The search for Henry Logan’s family

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My paternal 2nd-great-grandfather Henry Logan (1837 – ~1920) was born into slavery in Mississippi. Two out of four of the US Census records I’ve found for him say that his parents were born in South Carolina (the 1870 Census doesn’t have columns for the birthplaces of parents unless they were born outside the US and the 1900 Census says they’re from Mississippi). The relevant records are from 1880 and 1910.

This post is based on 4th and 5th great-grandparent possibilities where I investigated a potential father for Henry that Ancestry’s ThruLines suggested to me. Though Tyler Logan is not Henry Logan’s father (Tyler was white and Henry was never recorded as mulatto in any US Census record), I was able to gather enough evidence to conclude that Tyler Logan had once enslaved Henry.

The Evidence
  1. Tyler moved from Abbeville County, South Carolina to Abbeville, Mississippi sometime between 1830 and 1840. He brought some enslaved people with him because he had seven recorded in the 1830 census (line 8, the names of the heads of household are on the previous page). Henry’s parents were likely born in South Carolina.
  2. Tyler’s 1850 Slave Census Schedule record includes a 13-year-old black boy (born in 1837, the same year as Henry Logan). In the 1840 census, Tyler is recorded having three enslaved male children under ten years old (line 18, the names of the heads of household are on the previous page).
Tyler Logan's 1850 US Slave Schedule record that includes a 13-year-old black boy
Tyler Logan 1850 US Slave Census Schedule Screenshot from FamilySearch
  1. In 1870 (post-Emancipation) Henry Logan and his family are living very near Tyler Logan: Tyler is dwelling 304 while Henry is 306 on the next page. In 1880 they are near each other as well, probably in the same locations (Tyler is dwelling 310 while Henry is 312). The ages are off for both Tyler and Henry, but that was common for census records back then.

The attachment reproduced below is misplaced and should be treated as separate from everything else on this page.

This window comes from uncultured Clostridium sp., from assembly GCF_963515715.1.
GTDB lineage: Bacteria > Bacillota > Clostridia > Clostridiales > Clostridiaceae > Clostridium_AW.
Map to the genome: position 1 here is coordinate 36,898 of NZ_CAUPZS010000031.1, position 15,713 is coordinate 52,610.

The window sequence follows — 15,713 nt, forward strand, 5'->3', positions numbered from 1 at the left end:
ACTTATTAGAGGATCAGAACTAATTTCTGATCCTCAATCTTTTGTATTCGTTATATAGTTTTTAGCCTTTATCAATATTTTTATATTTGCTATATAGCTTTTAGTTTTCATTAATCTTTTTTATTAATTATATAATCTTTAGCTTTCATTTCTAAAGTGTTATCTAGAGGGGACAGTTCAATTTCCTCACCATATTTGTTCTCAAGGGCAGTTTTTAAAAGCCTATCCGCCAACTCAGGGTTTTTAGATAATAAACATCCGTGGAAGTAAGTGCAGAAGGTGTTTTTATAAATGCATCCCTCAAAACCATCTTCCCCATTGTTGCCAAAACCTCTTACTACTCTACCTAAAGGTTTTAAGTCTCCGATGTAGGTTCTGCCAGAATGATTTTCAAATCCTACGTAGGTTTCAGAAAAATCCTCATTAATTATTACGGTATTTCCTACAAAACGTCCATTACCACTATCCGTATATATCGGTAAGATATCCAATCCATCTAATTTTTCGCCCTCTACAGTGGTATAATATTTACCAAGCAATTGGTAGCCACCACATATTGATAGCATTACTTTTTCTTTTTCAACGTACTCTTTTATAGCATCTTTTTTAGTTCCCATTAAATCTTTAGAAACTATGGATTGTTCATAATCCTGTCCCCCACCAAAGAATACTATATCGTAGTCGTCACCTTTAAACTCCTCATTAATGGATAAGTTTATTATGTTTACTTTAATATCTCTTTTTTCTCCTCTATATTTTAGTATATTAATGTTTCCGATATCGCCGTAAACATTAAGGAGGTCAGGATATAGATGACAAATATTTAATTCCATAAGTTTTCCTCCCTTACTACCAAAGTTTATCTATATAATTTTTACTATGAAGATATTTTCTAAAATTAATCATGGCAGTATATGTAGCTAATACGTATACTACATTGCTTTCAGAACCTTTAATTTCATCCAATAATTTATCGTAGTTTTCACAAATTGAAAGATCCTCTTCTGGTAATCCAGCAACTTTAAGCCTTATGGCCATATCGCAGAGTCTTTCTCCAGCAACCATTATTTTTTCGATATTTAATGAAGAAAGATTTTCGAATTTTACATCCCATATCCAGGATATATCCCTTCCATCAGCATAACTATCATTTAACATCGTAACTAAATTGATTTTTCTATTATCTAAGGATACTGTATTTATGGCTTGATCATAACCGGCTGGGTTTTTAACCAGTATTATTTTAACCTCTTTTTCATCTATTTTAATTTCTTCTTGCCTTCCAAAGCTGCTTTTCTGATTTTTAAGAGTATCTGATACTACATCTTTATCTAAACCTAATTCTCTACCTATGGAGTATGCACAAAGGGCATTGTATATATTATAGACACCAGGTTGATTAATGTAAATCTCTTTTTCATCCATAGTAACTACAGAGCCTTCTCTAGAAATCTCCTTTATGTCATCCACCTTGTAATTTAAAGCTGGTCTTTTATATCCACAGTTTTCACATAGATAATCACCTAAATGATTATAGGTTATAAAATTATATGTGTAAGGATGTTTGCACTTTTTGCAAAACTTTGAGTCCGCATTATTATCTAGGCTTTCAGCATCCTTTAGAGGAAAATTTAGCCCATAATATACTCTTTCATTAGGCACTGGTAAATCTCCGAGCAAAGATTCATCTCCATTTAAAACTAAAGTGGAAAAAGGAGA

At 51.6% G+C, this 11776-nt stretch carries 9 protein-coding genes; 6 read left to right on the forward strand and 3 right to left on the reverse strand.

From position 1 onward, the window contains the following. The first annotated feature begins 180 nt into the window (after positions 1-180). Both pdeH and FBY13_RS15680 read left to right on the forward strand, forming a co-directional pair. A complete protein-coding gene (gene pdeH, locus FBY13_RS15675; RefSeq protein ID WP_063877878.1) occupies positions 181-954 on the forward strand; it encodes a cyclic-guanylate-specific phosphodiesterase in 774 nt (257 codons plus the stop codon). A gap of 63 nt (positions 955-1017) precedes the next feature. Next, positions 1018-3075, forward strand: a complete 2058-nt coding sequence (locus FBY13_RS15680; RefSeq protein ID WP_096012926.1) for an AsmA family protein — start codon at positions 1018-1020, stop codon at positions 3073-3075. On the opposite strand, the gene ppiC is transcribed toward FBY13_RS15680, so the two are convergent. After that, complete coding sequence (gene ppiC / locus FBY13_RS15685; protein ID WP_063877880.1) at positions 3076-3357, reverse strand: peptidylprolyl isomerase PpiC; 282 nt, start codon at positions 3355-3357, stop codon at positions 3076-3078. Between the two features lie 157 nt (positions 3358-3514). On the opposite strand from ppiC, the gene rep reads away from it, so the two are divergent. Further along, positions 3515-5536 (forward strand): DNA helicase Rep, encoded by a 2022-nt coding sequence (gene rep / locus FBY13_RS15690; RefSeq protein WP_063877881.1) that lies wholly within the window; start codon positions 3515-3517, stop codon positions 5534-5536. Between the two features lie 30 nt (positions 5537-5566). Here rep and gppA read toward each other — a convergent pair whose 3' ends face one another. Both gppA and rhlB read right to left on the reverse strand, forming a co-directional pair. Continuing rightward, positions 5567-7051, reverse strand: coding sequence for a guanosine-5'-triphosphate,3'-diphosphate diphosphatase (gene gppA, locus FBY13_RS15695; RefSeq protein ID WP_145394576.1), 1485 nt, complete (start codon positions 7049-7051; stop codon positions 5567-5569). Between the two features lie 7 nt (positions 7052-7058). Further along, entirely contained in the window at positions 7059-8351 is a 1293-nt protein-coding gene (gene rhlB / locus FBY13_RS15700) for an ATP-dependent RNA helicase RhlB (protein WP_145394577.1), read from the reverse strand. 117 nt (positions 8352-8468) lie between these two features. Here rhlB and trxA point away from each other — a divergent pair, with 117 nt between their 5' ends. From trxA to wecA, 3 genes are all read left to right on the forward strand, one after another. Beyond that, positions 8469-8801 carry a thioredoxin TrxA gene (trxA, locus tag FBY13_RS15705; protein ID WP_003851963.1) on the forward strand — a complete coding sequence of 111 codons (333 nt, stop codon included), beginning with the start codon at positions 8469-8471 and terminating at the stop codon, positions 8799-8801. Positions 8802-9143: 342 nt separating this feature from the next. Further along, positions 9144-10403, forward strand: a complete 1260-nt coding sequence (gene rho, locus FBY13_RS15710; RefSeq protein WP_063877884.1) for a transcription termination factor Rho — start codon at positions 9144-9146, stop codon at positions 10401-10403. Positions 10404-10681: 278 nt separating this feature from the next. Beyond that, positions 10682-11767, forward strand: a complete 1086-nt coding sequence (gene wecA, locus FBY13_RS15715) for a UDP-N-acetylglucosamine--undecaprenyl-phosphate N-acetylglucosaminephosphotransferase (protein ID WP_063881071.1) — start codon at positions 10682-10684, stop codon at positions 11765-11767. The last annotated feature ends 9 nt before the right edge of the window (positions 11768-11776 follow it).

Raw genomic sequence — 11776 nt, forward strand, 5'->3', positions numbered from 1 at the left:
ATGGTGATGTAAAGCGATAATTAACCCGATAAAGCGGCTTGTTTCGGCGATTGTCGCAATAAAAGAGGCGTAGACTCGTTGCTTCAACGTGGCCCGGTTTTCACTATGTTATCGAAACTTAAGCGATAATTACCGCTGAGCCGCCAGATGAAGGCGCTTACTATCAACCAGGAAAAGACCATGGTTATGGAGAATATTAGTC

Screenshot of part of Tyler Logan's 1870 US Census record
Tyler Logan, 1870 US Census from FamilySearch
Screenshot of part of Henry Logan's 1880 US Census record
Henry Logan, 1870 US Census from FamilySearch
Screenshot of part of Tyler Logan's 1880 US Census record
Tyler Logan, 1880 US Census from FamilySearch
Screenshot of part of Henry Logan's 1880 US Census record
Henry Logan, 1880 US Census from FamilySearch
Who is Henry’s mother?

Henry was born in 1837 according to the 1870 census. If we assume that his mother would not have given birth to him before age 14, the upper bound on her birth year is 1823. We can put a lower bound on her birth year if we assume that he would have been born before she turned 40, so 1798. The 45-year-old woman recorded in the screenshot of Tyler Logan’s 1850 slave census schedule was born in 1805. In 1840 she would have been 35 and one female slave between the age of 35 and 55 was recorded in Tyler Logan’s household.

The ages in the 1860 slave census schedule don’t exactly match for Henry or the unknown enslaved woman. The closest man in age to Henry is 20 (Henry would have been 23) and the closest woman in age to his potential mother is 59 (the 45-year-old woman from the 1850 census would have been 55). Both are within an acceptable margin of error, though.

I attempted first to find the 45-year-old woman from 1850 in the 1870 census living in the same neighborhood as Henry and also having the same surname. No luck. I then expanded the age range to 1798 to 1823 and expanded the search area to the entire township. FamilySearch returned only one black woman with the Logan surname who was born in South Carolina during the year range (R. Logan). She was living with a black man (whose first name wasn’t recorded) who was also born in South Carolina. They are living in the same township as Henry but not nearby. Are these Henry’s parents?

Exactly one result was returned for the 1880 census as well and it reveals that R’s first name was Rebecca and her husband’s first name was Burgess. They are still not living near Henry.

FamilySearch search results displaying Rebecca and Burgess Logan
FamilySearch search results for black people with the Logan surname born in South Carolina between 1798 and 1823 who were living in Lafayette County, Mississippi during US census enumeration.

Rebecca Logan was born about 1814 according to the 1870 census. In 1850 she would have been 36. In 1860, 46. There isn’t a woman who matches her age in either the 1850 slave census schedule or the 1860 one. However, early censuses often recorded people’s ages incorrectly. I have a maternal 2nd-great-grandfather whose inferred birth year was sometimes very different (5-10 years) between one census and the next.

I don’t feel confident enough to say that Rebecca and Burgess Logan are Henry Logan’s parents. If I knew where Henry was buried, I would look for their gravesites nearby. I’m not sure which church he attended (to request a record search), but many of his descendants attended Providence United Methodist in Abbeville and are buried in the associated cemetery. Providence, however, wasn’t opened until 1892. I should contact them anyway because they probably have information about the black churches that existed in the 1870s and 1880s.

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